Louie’s Hot Chicken took over the spot vacated by longtime occupant Lolita’s Tacos. | Photo by Kevin Gibson

For decades, Lolita’s Tacos was a stalwart for delicious, fast Mexican fare, but the business in that quirky little corner space on Poplar Level Road shuttered earlier this year.

Certainly, many will miss the delicious avocado burritos (preferably enchilada-style), but the new tenant, Louie’s Hot Chicken & Barbecue, already is garnering fans.

And for good reason.

The menu is a quick read: Choose from Nashville-style hot chicken on the bone or in tenders form, along with smoked or fried wings, smoked brisket and pulled pork, and a bevy of side items befitting both chicken and barbecue. To look at the selection, it’s nothing terribly impressive.

Hot chicken tenders, Louie’s style. | Photo by Kevin Gibson

No, the first impression comes with the first bite, and from there it’s just a matter of how much you like it. Based on a recent lunch, I’d guess it’s all good and that picking a new favorite — with apologies to the avocado burrito — won’t be easy.

There isn’t formal seating in the tiny space — Lolita’s crammed a few old Wendy’s tables into the “dining room” — as Louie’s is primarily intended for carryout, although on a sunny day, there are several picnic tables outside for enjoying your meal.

Meals are served in to-go containers, either way, and if you stick around, you’ll be using plastic forks and knives.

But the orders come out pretty quickly, even if it’s a little crowded. All you have to be able to do is decide, and that’s the tough part.

I got a three-piece tenders meal, choosing hot from four heat level options, along with sides of green beans and potato salad. I also added a brisket sandwich simply because I’d seen rave reviews online about the brisket. Even with a soft drink added, my meal came to under $20.

I started with the green beans, which were piping hot, and I was immediately sold. Typically, green beans will be lightly seasoned with a few bits of ham or bacon, but these tender beans were loaded with brisket.

Beware, vegetarians, because it looked to me like there was as much brisket fat and meat as there were beans. Absolutely delicious.

The potato salad is a straightforward mix of plump, skin-on, red potatoes and a creamy and tangy base of — best guess — mayonnaise and sour cream, plus a few spices. Simple but spot on.

Other sides include mac and cheese, fries, baked beans and corn on the cob.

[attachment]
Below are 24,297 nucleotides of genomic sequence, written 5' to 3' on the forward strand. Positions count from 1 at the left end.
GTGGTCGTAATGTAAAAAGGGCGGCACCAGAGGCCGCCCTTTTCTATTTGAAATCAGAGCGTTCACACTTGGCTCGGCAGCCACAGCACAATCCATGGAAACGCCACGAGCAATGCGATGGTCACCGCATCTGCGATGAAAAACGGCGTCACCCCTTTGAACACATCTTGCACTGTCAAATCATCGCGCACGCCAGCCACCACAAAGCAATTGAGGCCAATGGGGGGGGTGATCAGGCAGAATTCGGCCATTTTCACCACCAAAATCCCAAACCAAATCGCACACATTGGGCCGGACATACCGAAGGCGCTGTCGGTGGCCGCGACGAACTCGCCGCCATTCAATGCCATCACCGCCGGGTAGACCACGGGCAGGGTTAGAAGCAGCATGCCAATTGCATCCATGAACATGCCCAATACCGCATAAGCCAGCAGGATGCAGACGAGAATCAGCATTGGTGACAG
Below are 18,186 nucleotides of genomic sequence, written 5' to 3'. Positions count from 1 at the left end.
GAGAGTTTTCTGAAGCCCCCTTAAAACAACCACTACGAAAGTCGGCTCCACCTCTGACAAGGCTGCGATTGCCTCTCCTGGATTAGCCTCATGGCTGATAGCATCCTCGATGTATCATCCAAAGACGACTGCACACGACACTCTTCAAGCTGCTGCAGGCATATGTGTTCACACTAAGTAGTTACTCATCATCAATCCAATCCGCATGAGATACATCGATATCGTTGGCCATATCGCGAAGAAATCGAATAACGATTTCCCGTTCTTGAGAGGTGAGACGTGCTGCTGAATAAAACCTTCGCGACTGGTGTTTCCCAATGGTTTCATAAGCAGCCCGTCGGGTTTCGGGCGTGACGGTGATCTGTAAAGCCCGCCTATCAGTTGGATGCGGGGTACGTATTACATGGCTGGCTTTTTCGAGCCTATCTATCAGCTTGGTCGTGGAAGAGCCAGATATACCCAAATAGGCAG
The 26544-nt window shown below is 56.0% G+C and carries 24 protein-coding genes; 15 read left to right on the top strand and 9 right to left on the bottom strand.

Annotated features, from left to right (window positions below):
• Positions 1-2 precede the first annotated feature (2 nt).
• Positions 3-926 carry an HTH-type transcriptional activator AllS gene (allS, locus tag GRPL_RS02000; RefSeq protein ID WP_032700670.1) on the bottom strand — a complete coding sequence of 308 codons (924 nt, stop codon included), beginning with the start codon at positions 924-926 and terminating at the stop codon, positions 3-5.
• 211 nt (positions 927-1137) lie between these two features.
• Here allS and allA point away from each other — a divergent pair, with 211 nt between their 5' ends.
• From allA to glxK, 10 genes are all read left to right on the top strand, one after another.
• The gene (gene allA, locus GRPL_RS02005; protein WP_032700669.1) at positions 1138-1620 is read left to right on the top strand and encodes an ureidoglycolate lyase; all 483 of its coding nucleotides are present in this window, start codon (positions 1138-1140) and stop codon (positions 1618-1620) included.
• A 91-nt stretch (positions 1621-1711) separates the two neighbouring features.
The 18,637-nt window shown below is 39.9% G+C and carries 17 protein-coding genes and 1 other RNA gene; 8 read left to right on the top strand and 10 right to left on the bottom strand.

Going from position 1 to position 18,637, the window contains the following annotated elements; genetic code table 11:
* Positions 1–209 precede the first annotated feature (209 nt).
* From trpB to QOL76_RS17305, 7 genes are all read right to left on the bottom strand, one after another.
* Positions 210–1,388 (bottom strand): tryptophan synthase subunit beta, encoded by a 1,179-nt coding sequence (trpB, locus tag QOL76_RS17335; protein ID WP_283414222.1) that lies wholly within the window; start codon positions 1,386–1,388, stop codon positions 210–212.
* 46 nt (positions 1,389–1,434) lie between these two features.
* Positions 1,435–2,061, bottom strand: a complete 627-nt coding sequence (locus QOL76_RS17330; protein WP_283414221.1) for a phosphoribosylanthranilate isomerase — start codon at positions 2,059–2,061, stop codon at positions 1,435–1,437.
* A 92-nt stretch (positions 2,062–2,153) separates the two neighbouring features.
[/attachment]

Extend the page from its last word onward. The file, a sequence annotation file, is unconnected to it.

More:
You know the feeling of disappointment you get when you order brisket and it’s dry and overly dense? Yeah, you won’t have that feeling at Louie’s.

The brisket sandwich from Louie’s Hot Chicken | Photo by Kevin Gibson

The brisket is sliced, with plenty of fat (flavor, people), plenty of juice and tons of flavor.

Legitimate stuff, and there are quite a few sauce choices. I got sides of the signature Louie’s sauce, a classic red sauce that is smoky-sweet, with plenty of tanginess and just a bit of a kick.

The white sauce is a take on classic Alabama-style sauce, mild yet just peppery enough, with a tang that almost veers into citrusy sourness. That might not sound appealing, but it’s quite tasty. Other sauces include basic red, yellow (assuming that’s mustard-based), ranch and honey mustard.

The chicken heat levels include no heat at all, medium, hot and extra hot. I ordered my tenders at the hot level, and they were just hot enough for my palate, with a pleasing upfront spice and a heat that slowly accumulated.

I’m guessing the extra hot would overtake average palates. But the sauce is delicious, the chicken was plump and fresh-tasting breast meat, and served over a single, ill-fated slice of white bread, topped with pickles. There was plenty of sauce runoff for dipping leftover bread, your fingers or whatever. Speaking of the bread, it soaks up the Nashville sauce to the point that it packs a spicy wallop that outdistances the chicken.

Chicken meals come in a variety of sizes, from two-piece white or dark to a full chicken with three sides. You can also order a meal of three full wings with sides.

I’m all-in on Louie’s, even if I will no doubt occasionally have wistful thoughts of those burritos. But I’m sure a dose of chicken or brisket from Louie’s will help me get past the heartbreak.

Louie’s Hot Chicken & Barbecue, located at 4222 Poplar Level Road, is open 11 a.m.-9 p.m., Monday through Saturday.

Kevin Gibson covers everything from food to music to beer to bourbon. He loves bacon, loathes cucumbers and once interviewed Yoko Ono (pissed her off a little, too). Check out his books, “Louisville Beer: Derby City History on Draft” and “100 Things to do in Louisville Before You Die.” He has won numerous awards for his work but doesn’t know where most of them are now. In his spare time, he co-hosts a local radio show and plays in a band called the Uncommon Houseflies. Check out his blog, 502Brews.com, or feel free to call him names on Twitter: @kgramone.


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